[feedback] Considering JACK Overhead
Here is some criticism of the JACK design by the Non-Daw developer, at the time he released the Non-Daw. It might be worth a read, all though I think Robin Gareus did mention somewhere that the info is not 100% correct and/or that LV2 solves this. I'm not qualified to technically comment on it, but maybe this feedback can help making PipeWire as good as possible.
"JACK provides immense flexibility. But, as in most situations, that flexibility comes with a cost. In JACK the cost is a context switch per client. This applies even for many clients which belong to the same process, as in Non Mixer. Various factors go into determining the price of a context switch on any given system. It's not very expensive, but it does add up. It becomes problematic in sessions involving many clients (think 100s), each of which having a small DSP load (often smaller than the cost of JACK's context context switch). JACK could be smart enough to recognize that some clients belong to the same process and could be executed serially without requiring a context switch, but at the time of writing neither JACK1 nor JACK2's scheduling is that smart.
If you're mixing a normal song (couple of dozen tracks) at low latency, this overhead will probably account for less than 1% of the total DSP load. If you're mixing an entire orchestra at ultra-low latency, then it might account for a quarter or more of the total DSP load.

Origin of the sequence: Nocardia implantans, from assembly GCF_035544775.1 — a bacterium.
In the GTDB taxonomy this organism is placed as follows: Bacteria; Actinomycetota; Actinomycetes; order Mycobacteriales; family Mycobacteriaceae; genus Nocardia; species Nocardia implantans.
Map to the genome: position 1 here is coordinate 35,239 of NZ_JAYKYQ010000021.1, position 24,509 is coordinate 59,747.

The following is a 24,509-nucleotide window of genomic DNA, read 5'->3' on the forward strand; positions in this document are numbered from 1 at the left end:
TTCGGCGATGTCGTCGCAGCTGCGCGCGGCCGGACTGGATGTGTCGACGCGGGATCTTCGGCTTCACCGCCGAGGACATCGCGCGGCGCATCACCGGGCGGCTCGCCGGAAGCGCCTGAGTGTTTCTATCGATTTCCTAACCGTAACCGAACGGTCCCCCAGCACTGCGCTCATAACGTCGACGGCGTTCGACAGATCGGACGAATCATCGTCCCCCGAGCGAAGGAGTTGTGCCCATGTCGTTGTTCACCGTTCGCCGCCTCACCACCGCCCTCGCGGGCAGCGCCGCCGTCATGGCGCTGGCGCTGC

Groups mitigate this cost by reducing the number of JACK clients required for a mix. Strips in a group will execute serially without context switches or thread synchronization--reducing the total JACK overhead. However, if you have several groups, then they may all by run in parallel by JACK2. "
" 1.4.1. JACK I/O
Each mixer strip is presented as a separate JACK "client". This helps to avoid the necessity of internally duplicating JACK's routing logic and, with JACK2, permits the possibility of parallel execution of mixer strip signal chains.
The JACK client name of each strip will correspond to the name of the strip.
NOTE: The JACK API makes implementing this far more difficult and kludgey than it should have to be. Please petition your local JACK developer to accept jack_client_set_name() into the API. "